et Carthage est conquise, and Carthage is conquered; conquis, quise, part. p. of the irr. conquérir, to conquer ; which is conjugated like acquérir, page 71, No. V.

asservir en passant, subdue, enslave by the way, in passing by ; j'irai vous voir en passant, I shall call upon you as I pass by your house.

courir delà le Gange, run beyond the Ganges. We had delà above as an adv., thence, from thence. Here it is a prep. opposed to deça, on this side, meaning on the other side, beyond. Some writers spell the former in two words, de , from there, and the latter in one word, delà, on the other side, the Latin “ trans." But the distinction, though very desirable for beginners, is not generally attended to.

en de nouveaux pays, in new countries ; pays, (pron. -is,) m. a country, is also vulgarly a native of the same country; il est mon pays, he is a countryman of mine; but better, mon compatriote. It is even used in the fem. elle est ma payse, but it is very low and vulgar. Avoir la maladie du pays, to be very anxious to return to one's native country.

mais de retour enfin, but being returned at length, is again an elliptical expression, in which étant, “ being,” must be understood. Le retour, m. return, requital, decline. All the words in our are m. except la cour, the court, the yard ;

and la tour, the steeple, the tower. Mon père est de retour,

, my father has returned, bas gone home; ma tante est sur le retour, my aunt is beginning to grow old.

nous pourrons rire à l'aise, et prendre du bon tems, we shall be able to laugh at our ease, and take good time, and be merry.) Pouvoir, to be able, is irr, and must be learned by heart; rire, to laugh, irr. also; à l'aise, adv. at one's ease, comfortably. Prendre du bon tems, to take good time, is an idiomatic expression, which means to pass the time merrily, to indulge one's self, to be merry; se donner du bon tems, is exactly the same. Le tems, and anciently temps, to show its coming from the Latin " tempus,” is m. and signifies · both the English "time" and “ weather," also a tense in grammar. When you employ the word tems for weather, observe that you say il fait beau tems, il fait mauvaise tems, it is fine, it is bad weather; but if you begin your sentence with the weather, you must employ the verb être, and say, le tems est beau, the weather is fine.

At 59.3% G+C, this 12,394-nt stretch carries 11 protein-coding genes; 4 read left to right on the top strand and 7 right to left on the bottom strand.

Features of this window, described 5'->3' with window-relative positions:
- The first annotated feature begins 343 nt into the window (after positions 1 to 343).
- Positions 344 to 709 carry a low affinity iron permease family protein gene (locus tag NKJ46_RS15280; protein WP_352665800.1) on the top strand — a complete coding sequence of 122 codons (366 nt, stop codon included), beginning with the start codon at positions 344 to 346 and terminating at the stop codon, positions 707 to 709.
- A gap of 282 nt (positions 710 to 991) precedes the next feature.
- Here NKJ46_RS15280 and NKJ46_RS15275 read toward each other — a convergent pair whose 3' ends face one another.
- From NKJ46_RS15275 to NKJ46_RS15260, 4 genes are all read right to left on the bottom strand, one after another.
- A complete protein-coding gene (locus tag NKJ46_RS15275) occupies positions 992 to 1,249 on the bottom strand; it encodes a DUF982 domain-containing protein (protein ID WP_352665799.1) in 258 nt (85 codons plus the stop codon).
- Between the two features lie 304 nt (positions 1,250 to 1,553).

dès ce jour, from this very day ; sans sortir, without going out; sans sortir de la maison, without leaving the house. Sortir, n. to go out, but a. to take out. Je ne peux pas sortir ma robe de ma commode, I cannot get my gown out of my chest of drawers.

du matin jusqu'au soir, or simply du matin au soir, from morn to night; le soir, m. the evening, and that part of the night which is not passed in bed. Hence, last night is, in French, hier au soir. All the words in oir are m. without exception.

qui vous défend de rire? who forbids your laughing? See défendre, page 40, No. III.

We now select for our German lesson one of GOETHE'S Songs, which probably suggested the first line of Lord Byron's Childe Harold.

Kennst du das Land wo die Citronen blühn,
Im dunkeln Laub die Goldorangen glühn,
Ein sanfter Wind vom blauen Himmel weht,
Die Mirthe still, und hoch der Lorbeer steht?

Kennst du es wohl ? Dahin-dahin
Möcht' ich mit dir, o mein Geliebter ziehn!
Kennst du das Haus ? auf Säulen ruht sein Dach ;
Es glänzt der Saal, es schimmert das Gemach,
Und Marmorbilder stehn und sehn mich an:
Was hat man dir, du armes Kind, gethan ?
Kennst du es wohl? Dahin-dahin
Möcht ich mit dir, o mein Beschützer, zieho !
Kennst du den Berg und seinen Wolkensteg ?
Das Maulthier sucht im Nebel seinen Weg ;
In Höhlen wohnt der Drachen alte Brut;
Es stürzt der Fels und über ihn die Fluth.
Kennst du ihn wohl? Dahin-dahin

Geht unser Weg; o Vater, lasz uns ziehn! Knowest thou the land where Citrons blossom; where in the dark foliage the golden oranges glow ; where a soft wind from the blue Heaven blows; the myrtle still, and high the laurel stands? Thither, thither, O my beloved one! I should like to remove with thee! Knowest thou the house? on pillars rests its roof; its hall sparkles, its chambers glitter, and marble statues stand and look at me, (as if they were saying,) what have they done to thee, poor child ? Knowest thou it well! Thither, thither, O my protector! I should like to remove with thee! Knowest thou the mountain and its cloudy path? The mule seeks its way in the mist; the old brood of Dragons dwell in its caves; the rock falls down, and the flood over it. Knowest thou it well? Thither, thither, leads our way. O Father, let us go!

Kennst du das Land, knowest thou the land, doest thou know the land ? from the irr. Kennen, to know, (connoilre, " cognoscere,) ich kenne, ich kannte, ich habe gekannt. das land, 1. the land, the country, the soil. auf dem lande, in the country, (à la campagne) des landes, dem lande ; in the pl. die lande, collectively, and die länder, the individual lands. Luther says, alle Lande sind deiner Ehre voll! all countries (the whole earth,) are full of thy glory! and Ahasveros war König über hundert und sieben und zwanzig Länder, he reigned over 127 provinces. See worte and wörter, page 29, No. II. The words in and are generally neuter, except der Sand, the sand, der Rand, the edge, der Strand, the Strand; der Tand, tinsel, toy, idle-talk, and der Brand, the conflagration, wbich are masc.